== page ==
Influences of chronic illness and disability: Identity development in pediatric camp counselors

Samantha G. Sweet (2006)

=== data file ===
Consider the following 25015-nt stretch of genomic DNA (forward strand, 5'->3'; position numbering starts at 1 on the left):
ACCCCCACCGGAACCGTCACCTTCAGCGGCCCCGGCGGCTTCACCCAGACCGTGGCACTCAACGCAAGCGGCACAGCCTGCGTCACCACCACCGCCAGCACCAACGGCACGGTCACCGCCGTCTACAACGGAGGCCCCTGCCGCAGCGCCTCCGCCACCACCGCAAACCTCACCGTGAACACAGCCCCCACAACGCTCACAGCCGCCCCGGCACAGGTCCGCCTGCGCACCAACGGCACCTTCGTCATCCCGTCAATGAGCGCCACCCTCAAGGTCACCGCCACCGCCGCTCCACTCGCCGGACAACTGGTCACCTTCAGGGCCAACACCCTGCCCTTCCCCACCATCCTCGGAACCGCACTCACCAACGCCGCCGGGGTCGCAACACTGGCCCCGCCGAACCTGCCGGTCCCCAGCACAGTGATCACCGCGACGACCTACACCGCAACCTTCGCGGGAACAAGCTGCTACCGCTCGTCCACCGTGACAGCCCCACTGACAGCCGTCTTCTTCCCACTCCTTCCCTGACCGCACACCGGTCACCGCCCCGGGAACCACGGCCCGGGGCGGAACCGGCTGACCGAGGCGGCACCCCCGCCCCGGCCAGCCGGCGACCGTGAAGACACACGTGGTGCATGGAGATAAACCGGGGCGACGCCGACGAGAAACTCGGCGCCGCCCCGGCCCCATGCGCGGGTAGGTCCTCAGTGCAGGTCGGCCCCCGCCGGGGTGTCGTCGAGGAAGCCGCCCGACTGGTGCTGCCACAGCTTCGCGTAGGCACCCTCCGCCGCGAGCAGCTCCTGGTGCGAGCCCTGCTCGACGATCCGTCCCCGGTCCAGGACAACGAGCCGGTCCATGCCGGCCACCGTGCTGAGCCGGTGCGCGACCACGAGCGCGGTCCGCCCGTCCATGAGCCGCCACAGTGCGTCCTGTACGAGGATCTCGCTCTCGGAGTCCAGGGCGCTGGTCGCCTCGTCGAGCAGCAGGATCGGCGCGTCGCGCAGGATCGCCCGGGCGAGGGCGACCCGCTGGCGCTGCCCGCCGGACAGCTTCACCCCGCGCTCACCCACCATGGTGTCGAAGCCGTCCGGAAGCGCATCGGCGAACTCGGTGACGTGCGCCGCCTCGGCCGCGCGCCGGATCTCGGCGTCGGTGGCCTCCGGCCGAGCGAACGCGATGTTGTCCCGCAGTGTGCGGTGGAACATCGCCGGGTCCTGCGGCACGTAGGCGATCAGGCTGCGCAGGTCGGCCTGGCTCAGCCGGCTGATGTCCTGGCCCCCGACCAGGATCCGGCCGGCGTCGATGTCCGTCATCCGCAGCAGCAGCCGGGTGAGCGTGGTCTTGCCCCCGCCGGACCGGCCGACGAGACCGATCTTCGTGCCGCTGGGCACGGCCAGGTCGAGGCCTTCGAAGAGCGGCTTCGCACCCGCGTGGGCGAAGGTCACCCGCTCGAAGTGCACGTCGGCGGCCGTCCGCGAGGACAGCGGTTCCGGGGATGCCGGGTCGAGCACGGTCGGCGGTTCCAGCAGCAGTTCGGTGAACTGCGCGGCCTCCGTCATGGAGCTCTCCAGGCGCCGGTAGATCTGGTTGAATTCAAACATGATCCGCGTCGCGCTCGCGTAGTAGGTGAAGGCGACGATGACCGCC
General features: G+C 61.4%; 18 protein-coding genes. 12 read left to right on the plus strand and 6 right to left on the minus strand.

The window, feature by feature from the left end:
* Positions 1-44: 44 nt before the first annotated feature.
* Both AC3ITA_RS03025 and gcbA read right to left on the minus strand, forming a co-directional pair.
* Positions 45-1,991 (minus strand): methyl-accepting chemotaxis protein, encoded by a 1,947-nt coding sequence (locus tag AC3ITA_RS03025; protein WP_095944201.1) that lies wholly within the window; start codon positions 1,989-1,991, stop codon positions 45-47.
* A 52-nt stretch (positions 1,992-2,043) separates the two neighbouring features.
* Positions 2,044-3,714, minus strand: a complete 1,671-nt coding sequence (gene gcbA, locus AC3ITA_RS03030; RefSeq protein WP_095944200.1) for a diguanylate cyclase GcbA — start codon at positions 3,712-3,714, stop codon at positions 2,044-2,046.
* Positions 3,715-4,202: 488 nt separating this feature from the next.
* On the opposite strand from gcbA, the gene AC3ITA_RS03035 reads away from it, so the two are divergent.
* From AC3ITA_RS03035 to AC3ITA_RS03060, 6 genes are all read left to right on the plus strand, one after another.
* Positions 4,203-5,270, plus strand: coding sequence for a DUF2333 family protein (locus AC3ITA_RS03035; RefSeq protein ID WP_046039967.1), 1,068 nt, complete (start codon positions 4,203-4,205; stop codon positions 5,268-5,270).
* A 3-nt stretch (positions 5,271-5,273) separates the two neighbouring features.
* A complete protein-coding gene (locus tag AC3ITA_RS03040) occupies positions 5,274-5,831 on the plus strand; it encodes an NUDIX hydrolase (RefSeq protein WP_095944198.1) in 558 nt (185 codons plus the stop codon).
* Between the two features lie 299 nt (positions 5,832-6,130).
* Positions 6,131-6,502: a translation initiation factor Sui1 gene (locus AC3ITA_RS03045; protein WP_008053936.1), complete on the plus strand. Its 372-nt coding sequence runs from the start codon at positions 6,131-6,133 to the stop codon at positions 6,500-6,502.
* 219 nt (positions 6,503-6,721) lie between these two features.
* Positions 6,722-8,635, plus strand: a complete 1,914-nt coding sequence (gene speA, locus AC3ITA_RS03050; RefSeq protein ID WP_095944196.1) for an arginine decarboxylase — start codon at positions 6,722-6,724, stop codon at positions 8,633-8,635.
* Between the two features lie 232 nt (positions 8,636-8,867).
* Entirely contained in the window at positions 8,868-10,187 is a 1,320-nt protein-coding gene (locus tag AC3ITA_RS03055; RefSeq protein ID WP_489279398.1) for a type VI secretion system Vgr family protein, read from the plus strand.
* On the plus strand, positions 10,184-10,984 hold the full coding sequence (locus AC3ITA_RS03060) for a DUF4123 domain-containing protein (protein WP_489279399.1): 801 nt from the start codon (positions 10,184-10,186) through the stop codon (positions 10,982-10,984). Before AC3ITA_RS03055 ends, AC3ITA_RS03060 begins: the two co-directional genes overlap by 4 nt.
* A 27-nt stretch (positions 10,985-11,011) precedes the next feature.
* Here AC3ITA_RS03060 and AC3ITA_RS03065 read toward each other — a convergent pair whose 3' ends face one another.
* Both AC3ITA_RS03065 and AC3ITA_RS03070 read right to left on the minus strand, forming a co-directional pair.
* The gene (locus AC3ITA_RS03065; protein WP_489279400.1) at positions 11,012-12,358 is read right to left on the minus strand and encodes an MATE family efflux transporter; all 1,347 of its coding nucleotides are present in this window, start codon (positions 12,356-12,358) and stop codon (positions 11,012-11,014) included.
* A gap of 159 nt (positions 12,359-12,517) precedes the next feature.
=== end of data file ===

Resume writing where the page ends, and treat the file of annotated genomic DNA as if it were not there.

This study integrated developmental and learning theories to understand what motivated individuals to become counselors at a pediatric summer camp, how former campers handled the transition to the role of counselor, and the impact of the former campers' camp experiences on their identity development. Phenomenological interviews were used to investigate the gaps in the literature concerning individuals with chronic illness/disability who work at pediatric camps. Results indicated that (a) counselors who had an illness or disability and those who did not shared similar motivations to work at the camp, (b) the experiences of fitting in and being treated like a "normal" child were very meaningful and influential in the former campers' identity development, (c) mentoring and social modeling facilitated the transition into the role of counselor, and (d) identity development in the areas of career goals, relationships, values, and worldview was strongly influenced by the experiences the participants had as counselors and as campers. The positive impact the former campers turned counselors have on campers afflicted with similar ailments is discussed. Directions for future research and implications for identity theory for individuals with disabilities are highlighted.